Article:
Purpose: The cup-to-disc ratio is a widely used clinical measure of optic nerve damage in the management of glaucoma patients and those suspected of having glaucoma. Knowledge of the optic disc size allows for a better assessment of the clinical significance of the cup-to-disc ratio. In this study, two optical methods-slit-lamp biomicroscopy and confocal scanning laser ophthalmoscopy-were used to measure the vertical disc diameter as an indirect measure of optic disc size. The aim was to provide a simple and clinically useful examination technique in the management of glaucoma.
Methods: The vertical optic disc diameter was measured with aspheric lenses (Volk 60, 78, and 90 D, and Nikon 60 and 90 D) using slit-lamp biomicroscopy in 25 emmetropic normal volunteers. The average of three readings was determined for each of the lenses and the measurements were correlated with the magnification-corrected diameter measured with the Heidelberg Retina Tomograph.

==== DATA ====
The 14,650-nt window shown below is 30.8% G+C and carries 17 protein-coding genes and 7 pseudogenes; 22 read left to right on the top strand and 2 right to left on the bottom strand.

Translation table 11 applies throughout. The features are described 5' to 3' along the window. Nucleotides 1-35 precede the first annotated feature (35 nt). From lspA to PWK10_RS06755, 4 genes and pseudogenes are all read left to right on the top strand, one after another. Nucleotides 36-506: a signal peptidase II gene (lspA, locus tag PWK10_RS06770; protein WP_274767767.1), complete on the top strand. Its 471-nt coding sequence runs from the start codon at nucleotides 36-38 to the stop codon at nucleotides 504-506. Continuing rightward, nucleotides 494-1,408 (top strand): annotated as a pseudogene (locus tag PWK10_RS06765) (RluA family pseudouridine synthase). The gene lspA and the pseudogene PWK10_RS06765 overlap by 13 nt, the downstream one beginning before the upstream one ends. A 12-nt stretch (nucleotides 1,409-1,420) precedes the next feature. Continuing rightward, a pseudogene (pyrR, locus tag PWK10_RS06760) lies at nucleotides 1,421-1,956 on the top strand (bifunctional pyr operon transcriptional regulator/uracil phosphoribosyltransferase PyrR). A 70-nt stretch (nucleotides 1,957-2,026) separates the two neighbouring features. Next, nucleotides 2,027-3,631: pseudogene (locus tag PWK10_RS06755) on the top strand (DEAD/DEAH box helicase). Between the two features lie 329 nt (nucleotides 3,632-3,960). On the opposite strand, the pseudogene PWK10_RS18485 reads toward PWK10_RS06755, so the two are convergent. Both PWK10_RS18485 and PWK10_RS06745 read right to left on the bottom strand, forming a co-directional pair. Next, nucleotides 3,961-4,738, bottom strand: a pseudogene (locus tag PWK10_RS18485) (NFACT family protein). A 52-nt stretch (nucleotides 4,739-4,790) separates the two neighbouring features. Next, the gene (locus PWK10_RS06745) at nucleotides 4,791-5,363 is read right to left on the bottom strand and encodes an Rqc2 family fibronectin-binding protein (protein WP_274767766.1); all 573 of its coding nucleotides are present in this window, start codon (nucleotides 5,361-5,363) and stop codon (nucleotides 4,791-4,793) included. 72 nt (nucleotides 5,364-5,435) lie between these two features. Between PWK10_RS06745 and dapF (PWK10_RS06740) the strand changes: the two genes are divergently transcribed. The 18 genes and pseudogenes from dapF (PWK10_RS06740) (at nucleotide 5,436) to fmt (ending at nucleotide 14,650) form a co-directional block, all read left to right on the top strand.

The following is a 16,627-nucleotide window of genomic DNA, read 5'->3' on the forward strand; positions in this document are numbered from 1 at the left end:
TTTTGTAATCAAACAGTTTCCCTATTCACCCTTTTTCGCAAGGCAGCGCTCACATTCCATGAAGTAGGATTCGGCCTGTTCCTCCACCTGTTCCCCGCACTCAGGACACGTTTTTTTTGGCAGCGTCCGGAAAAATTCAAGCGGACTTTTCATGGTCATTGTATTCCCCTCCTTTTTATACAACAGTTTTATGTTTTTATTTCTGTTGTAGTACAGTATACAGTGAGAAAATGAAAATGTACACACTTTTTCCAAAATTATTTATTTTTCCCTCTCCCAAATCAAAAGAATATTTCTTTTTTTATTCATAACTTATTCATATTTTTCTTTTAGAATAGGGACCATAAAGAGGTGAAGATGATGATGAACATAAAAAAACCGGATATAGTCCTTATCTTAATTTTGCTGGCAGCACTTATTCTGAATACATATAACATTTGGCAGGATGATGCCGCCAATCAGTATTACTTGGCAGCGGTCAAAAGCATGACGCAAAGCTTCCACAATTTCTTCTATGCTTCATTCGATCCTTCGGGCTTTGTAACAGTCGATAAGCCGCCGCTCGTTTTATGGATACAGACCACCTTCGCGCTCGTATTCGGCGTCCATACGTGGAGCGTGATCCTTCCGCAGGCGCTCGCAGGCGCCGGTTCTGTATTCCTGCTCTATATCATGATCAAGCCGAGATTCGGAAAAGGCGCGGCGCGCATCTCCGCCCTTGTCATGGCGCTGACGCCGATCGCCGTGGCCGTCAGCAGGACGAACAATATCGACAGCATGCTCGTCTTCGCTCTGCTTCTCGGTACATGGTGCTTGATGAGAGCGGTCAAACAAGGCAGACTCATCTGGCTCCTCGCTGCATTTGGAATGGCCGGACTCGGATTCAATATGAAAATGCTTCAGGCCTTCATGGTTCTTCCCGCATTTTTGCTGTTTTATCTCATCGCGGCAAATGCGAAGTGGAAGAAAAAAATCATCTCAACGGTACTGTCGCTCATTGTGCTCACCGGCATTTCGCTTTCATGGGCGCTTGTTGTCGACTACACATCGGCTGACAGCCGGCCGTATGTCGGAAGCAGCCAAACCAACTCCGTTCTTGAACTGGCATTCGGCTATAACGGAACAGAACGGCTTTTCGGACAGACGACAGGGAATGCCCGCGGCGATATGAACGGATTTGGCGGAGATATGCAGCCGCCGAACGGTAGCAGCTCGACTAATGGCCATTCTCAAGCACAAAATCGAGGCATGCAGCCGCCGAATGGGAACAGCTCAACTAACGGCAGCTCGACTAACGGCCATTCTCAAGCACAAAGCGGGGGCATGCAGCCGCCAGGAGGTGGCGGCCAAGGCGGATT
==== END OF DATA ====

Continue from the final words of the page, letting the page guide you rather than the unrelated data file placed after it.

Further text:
Results: The mean vertical disc diameter of the group, as measured with the Heidelberg Retina Tomograph, was 1.81 +/- 0.18 mm. Results obtained with the lower-power lenses correlated best with the Heidelberg Retina Tomograph measurements (for example, Volk 60 D: r = 0.80, p = 0.0001, 95% confidence interval 1.76-1.85 mm), whereas the 90-D correlation was the weakest (for example, Volk 90 D: r = 0.59. p = 0.002, 95% confidence interval 1.75-1.87 mm). With the Volk 60-D lens, the "best fit" equation for estimating disc diameter, in millimetres, is Y = 0.85X + 0.06, where Y is the Heidelberg Retina Tomograph value and X is the slit-lamp biomicroscopy measurement.
Conclusion: Using these formulae, the clinician is able to estimate the optic disc diameter with sufficient accuracy to allow clinical decisions to be made in the evaluation of patients with glaucoma, without recourse to expensive technology.